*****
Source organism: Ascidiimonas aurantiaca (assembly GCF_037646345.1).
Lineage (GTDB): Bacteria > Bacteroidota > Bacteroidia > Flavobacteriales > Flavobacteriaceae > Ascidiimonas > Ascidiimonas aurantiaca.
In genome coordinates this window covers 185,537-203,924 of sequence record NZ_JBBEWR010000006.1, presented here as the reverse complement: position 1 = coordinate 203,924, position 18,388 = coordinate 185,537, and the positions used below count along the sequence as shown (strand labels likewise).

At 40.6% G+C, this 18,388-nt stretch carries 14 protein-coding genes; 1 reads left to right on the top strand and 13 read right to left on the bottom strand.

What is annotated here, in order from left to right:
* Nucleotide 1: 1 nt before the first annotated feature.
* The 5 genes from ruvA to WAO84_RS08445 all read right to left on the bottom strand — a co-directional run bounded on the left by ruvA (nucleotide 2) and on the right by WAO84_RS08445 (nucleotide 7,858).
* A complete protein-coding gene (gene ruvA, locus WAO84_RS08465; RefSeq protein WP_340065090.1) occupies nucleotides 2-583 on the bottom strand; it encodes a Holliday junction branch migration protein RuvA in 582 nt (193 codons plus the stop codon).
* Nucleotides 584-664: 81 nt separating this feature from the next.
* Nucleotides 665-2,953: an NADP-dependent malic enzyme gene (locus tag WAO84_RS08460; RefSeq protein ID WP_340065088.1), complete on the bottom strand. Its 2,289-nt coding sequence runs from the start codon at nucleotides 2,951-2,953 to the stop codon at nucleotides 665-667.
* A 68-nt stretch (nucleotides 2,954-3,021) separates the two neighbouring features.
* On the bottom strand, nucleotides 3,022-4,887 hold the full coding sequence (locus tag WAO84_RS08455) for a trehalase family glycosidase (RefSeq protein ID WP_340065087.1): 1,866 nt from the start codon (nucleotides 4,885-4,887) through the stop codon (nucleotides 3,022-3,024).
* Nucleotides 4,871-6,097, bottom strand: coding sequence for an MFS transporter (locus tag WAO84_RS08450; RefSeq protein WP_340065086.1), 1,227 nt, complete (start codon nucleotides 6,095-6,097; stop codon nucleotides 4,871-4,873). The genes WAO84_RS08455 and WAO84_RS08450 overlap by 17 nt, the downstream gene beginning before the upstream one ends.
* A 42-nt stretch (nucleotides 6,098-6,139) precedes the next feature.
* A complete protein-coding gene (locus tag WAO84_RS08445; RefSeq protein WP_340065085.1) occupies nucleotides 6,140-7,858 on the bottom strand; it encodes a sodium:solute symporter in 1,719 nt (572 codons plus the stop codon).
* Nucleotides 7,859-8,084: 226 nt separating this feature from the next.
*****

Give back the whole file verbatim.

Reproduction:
Source organism: Ascidiimonas aurantiaca (assembly GCF_037646345.1).
Lineage (GTDB): Bacteria > Bacteroidota > Bacteroidia > Flavobacteriales > Flavobacteriaceae > Ascidiimonas > Ascidiimonas aurantiaca.
In genome coordinates this window covers 185,537-203,924 of sequence record NZ_JBBEWR010000006.1, presented here as the reverse complement: position 1 = coordinate 203,924, position 18,388 = coordinate 185,537, and the positions used below count along the sequence as shown (strand labels likewise).

At 40.6% G+C, this 18,388-nt stretch carries 14 protein-coding genes; 1 reads left to right on the top strand and 13 read right to left on the bottom strand.

What is annotated here, in order from left to right:
* Nucleotide 1: 1 nt before the first annotated feature.
* The 5 genes from ruvA to WAO84_RS08445 all read right to left on the bottom strand — a co-directional run bounded on the left by ruvA (nucleotide 2) and on the right by WAO84_RS08445 (nucleotide 7,858).
* A complete protein-coding gene (gene ruvA, locus WAO84_RS08465; RefSeq protein WP_340065090.1) occupies nucleotides 2-583 on the bottom strand; it encodes a Holliday junction branch migration protein RuvA in 582 nt (193 codons plus the stop codon).
* Nucleotides 584-664: 81 nt separating this feature from the next.
* Nucleotides 665-2,953: an NADP-dependent malic enzyme gene (locus tag WAO84_RS08460; RefSeq protein ID WP_340065088.1), complete on the bottom strand. Its 2,289-nt coding sequence runs from the start codon at nucleotides 2,951-2,953 to the stop codon at nucleotides 665-667.
* A 68-nt stretch (nucleotides 2,954-3,021) separates the two neighbouring features.
* On the bottom strand, nucleotides 3,022-4,887 hold the full coding sequence (locus tag WAO84_RS08455) for a trehalase family glycosidase (RefSeq protein ID WP_340065087.1): 1,866 nt from the start codon (nucleotides 4,885-4,887) through the stop codon (nucleotides 3,022-3,024).
* Nucleotides 4,871-6,097, bottom strand: coding sequence for an MFS transporter (locus tag WAO84_RS08450; RefSeq protein WP_340065086.1), 1,227 nt, complete (start codon nucleotides 6,095-6,097; stop codon nucleotides 4,871-4,873). The genes WAO84_RS08455 and WAO84_RS08450 overlap by 17 nt, the downstream gene beginning before the upstream one ends.
* A 42-nt stretch (nucleotides 6,098-6,139) precedes the next feature.
* A complete protein-coding gene (locus tag WAO84_RS08445; RefSeq protein WP_340065085.1) occupies nucleotides 6,140-7,858 on the bottom strand; it encodes a sodium:solute symporter in 1,719 nt (572 codons plus the stop codon).
* Nucleotides 7,859-8,084: 226 nt separating this feature from the next.